A few weeks back, I investigated whether Tommy John surgery seemed to help fastball velocities as is often claimed. My finding was that there was no Tommy John effect; pitchers did not seem to experience any change in velocity post-surgery.
That said, in the original data the average and median differences in velocities were negative. Thinking this warranted a little more investigation, I performed a simple linear regression on the average velocities of each pitcher in my data set in an attempt to see if velocity prior to surgery helped predict velocity afterward.
Simple linear regression is used to describe the relationship between an independent and a dependent variable, here fastball velocity before Tommy John surgery (the independent variable) and velocity after Tommy John surgery (the dependent variable). Simple linear regression produces a regression line which is a straight line that has been fitted to the scatter plot displaying the independent and dependent variables (I'm sure you've seen this before in high school science class).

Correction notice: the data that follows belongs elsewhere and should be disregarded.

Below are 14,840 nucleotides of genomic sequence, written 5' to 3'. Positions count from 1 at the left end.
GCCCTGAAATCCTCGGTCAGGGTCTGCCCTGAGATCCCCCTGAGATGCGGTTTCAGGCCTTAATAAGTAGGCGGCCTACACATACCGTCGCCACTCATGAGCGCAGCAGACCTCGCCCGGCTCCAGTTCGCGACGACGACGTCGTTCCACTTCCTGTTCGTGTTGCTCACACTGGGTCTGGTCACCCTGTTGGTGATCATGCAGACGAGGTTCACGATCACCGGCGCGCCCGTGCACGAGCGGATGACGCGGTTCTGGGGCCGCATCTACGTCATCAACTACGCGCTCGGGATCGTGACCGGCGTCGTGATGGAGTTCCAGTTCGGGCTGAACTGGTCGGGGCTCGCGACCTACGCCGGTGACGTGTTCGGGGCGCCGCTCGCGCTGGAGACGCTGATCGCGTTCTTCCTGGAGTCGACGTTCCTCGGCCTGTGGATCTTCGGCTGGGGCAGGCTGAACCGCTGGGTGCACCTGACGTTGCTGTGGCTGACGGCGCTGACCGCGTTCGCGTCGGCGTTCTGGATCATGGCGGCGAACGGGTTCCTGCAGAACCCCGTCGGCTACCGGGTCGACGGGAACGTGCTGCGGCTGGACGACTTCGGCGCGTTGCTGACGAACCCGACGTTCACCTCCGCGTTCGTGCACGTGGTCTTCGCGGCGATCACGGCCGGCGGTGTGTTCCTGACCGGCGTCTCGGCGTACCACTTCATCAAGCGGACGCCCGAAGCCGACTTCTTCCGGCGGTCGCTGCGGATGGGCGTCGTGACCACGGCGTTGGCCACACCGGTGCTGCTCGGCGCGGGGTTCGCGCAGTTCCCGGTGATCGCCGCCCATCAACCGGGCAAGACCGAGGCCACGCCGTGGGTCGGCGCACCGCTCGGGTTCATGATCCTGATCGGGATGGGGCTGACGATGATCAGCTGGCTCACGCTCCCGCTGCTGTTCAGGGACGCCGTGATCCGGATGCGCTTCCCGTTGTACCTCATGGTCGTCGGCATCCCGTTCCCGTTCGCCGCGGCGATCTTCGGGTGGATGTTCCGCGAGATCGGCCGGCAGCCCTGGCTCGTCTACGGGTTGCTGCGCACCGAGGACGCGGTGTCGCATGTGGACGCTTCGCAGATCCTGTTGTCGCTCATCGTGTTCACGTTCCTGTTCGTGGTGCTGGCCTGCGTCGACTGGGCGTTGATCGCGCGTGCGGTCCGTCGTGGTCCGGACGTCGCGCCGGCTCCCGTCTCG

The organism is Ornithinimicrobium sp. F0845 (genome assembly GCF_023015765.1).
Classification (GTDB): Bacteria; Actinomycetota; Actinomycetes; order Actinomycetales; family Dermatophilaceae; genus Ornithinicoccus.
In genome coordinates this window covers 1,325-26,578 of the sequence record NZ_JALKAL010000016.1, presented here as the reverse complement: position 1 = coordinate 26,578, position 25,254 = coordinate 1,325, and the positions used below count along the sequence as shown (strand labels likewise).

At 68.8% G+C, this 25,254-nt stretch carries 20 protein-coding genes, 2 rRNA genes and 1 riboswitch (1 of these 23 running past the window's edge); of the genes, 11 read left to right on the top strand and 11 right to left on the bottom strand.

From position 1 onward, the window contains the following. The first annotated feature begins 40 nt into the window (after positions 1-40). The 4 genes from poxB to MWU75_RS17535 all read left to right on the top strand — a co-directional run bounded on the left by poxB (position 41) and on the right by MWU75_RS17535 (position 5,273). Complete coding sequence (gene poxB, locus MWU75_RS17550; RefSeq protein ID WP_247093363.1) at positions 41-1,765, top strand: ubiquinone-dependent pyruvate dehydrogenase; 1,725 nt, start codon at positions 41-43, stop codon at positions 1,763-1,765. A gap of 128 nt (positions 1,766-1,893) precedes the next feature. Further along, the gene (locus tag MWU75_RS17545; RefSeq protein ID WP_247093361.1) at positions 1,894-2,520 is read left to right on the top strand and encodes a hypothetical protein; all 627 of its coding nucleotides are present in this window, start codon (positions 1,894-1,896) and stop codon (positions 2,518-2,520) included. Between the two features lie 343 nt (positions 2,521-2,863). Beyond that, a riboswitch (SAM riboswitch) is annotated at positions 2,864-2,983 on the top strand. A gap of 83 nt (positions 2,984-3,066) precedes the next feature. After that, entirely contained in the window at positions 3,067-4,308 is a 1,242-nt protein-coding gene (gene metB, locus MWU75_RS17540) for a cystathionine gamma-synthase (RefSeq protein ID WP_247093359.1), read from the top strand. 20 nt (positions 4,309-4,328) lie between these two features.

The formula for the straight line can then be used to analyze whether a relationship between the two variables actually exists or to see how successful the line is at explaining variation in the dependent variable. Regression is particularly interesting because it is often used for prediction; in our case, for predicting how fast Stephen Strasburg and Jordan Zimmermann will be throwing their respective fastballs when they return to the Nationals.
The simple linear regression I performed did turn out to be statistically significant and the R2 was about 0.75 which means about 75% of the error in simply using the average fastball velocity of all pitchers who received Tommy John surgery to predict fastball velocity of an individual pitcher after receiving Tommy John surgery was reduced by using the regression line equation. As for Strasburg and Zimmermann, the model predicts a one MPH reduction in Strasburg's fastball and a half-a-mile reduction in Zimmermann's.
While these results are a little on the dull side, they should still be encouraging for Nats fans: Zimmermann will likely have nearly all the speed he had before surgery and Strasburg should be expected to still throw harder than almost everyone when he returns 2012. Now all we need them to do is to never get Tommy John surgery ever again.